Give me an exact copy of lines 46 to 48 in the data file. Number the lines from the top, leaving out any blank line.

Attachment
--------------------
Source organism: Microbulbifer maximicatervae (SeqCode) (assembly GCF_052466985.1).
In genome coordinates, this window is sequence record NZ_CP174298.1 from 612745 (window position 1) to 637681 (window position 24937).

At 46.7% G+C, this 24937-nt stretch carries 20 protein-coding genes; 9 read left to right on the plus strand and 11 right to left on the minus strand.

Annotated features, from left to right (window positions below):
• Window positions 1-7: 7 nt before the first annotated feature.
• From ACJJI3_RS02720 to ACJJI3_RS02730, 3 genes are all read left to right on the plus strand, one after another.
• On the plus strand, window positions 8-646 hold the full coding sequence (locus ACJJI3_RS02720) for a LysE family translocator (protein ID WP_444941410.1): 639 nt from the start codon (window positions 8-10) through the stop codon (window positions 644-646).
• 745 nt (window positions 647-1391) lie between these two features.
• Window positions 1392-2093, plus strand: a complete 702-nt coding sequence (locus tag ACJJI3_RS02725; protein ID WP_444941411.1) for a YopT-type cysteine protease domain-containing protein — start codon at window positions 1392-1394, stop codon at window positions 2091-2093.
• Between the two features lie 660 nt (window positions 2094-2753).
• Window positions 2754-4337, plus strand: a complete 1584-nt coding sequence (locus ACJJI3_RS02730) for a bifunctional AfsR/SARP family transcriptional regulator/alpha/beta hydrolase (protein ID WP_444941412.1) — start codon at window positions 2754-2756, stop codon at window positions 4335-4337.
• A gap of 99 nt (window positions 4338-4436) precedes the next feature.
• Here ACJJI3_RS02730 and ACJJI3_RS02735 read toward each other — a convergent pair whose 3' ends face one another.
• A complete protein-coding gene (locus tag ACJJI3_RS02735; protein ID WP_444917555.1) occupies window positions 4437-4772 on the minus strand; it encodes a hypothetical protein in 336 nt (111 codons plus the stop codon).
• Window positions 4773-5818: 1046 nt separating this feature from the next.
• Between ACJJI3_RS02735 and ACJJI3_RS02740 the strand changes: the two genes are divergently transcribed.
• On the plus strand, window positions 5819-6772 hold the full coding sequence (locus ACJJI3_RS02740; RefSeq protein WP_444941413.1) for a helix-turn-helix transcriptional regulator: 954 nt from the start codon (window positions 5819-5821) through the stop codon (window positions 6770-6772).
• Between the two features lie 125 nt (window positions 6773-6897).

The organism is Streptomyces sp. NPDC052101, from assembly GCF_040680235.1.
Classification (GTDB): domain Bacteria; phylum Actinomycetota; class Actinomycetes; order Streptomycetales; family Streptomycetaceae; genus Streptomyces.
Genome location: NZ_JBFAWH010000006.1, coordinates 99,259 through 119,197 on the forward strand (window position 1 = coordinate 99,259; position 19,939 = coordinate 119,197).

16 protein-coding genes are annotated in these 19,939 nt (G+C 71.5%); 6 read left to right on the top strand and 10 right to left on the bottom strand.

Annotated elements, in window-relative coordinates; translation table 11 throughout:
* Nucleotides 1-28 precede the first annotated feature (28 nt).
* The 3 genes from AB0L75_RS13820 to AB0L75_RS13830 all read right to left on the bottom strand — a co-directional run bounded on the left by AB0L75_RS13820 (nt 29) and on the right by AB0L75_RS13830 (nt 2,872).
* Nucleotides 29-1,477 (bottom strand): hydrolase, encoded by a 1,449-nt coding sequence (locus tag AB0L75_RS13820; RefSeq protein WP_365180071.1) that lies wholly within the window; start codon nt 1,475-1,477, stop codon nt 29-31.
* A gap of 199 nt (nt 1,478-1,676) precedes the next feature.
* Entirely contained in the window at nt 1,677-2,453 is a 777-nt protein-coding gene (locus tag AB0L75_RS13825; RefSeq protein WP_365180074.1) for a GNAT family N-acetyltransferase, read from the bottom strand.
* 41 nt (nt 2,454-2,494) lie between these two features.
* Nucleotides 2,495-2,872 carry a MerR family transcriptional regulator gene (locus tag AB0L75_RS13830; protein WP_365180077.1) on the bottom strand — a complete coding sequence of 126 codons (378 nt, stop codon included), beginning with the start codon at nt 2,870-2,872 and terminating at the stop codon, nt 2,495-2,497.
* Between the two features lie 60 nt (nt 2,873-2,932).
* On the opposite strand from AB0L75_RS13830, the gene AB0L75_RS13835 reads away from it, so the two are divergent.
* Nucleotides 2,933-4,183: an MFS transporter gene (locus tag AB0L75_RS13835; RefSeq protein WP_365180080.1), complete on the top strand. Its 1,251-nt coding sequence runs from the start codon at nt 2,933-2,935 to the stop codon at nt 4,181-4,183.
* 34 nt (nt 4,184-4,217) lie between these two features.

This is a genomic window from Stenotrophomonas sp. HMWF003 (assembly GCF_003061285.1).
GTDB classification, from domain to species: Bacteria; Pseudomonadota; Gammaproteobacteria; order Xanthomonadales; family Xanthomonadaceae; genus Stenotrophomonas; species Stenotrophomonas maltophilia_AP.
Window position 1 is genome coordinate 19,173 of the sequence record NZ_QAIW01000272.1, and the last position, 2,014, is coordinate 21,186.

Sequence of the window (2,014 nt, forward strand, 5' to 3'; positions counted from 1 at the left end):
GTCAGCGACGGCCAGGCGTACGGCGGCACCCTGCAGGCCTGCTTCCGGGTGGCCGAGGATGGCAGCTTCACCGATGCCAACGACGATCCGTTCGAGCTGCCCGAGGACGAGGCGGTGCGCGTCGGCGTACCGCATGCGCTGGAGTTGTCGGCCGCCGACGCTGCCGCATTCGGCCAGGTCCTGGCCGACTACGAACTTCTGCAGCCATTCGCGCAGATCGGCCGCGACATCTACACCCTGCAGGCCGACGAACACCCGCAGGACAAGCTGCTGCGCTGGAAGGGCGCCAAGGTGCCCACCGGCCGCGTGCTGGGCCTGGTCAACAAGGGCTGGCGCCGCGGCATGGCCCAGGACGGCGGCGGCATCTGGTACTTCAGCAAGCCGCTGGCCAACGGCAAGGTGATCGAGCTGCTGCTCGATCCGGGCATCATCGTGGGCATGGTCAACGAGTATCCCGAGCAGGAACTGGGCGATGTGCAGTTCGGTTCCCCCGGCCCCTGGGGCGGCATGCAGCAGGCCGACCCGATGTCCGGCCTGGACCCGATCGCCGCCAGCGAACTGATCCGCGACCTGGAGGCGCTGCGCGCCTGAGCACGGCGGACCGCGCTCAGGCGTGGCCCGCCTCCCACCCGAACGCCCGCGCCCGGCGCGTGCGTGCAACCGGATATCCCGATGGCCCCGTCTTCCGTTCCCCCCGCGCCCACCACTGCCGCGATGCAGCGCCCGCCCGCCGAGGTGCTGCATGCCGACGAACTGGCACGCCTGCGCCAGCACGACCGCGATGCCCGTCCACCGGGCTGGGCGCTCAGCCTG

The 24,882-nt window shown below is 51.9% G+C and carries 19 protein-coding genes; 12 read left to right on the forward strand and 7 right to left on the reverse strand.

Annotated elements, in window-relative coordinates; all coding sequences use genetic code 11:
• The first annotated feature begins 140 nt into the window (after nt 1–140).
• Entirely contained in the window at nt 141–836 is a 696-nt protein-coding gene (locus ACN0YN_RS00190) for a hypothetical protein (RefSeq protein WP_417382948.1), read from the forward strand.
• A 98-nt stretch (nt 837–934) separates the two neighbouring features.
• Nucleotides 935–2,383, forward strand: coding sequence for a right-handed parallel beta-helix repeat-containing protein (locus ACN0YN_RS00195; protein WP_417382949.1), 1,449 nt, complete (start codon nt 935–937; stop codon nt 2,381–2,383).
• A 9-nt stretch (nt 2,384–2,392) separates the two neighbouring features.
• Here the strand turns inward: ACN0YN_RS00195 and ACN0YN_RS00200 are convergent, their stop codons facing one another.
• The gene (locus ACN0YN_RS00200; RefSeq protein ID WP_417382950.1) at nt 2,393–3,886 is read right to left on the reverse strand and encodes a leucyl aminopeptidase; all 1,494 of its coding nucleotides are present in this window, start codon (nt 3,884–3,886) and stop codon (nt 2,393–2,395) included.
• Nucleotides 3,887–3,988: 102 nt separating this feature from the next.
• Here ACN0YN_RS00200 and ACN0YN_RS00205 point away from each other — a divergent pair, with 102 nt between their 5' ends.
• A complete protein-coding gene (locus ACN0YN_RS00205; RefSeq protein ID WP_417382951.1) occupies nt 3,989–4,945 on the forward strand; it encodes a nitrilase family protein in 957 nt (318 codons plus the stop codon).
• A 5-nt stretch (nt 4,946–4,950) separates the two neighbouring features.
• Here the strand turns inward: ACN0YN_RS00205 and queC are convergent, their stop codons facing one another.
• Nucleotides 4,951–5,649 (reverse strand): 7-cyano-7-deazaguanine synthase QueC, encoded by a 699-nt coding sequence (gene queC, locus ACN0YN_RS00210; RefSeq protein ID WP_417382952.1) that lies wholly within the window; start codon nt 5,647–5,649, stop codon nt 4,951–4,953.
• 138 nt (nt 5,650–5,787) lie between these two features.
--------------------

• A 9-nt stretch (nt 2,384–2,392) separates the two neighbouring features.
• Here the strand turns inward: ACN0YN_RS00195 and ACN0YN_RS00200 are convergent, their stop codons facing one another.
• The gene (locus ACN0YN_RS00200; RefSeq protein ID WP_417382950.1) at nt 2,393–3,886 is read right to left on the reverse strand and encodes a leucyl aminopeptidase; all 1,494 of its coding nucleotides are present in this window, start codon (nt 3,884–3,886) and stop codon (nt 2,393–2,395) included.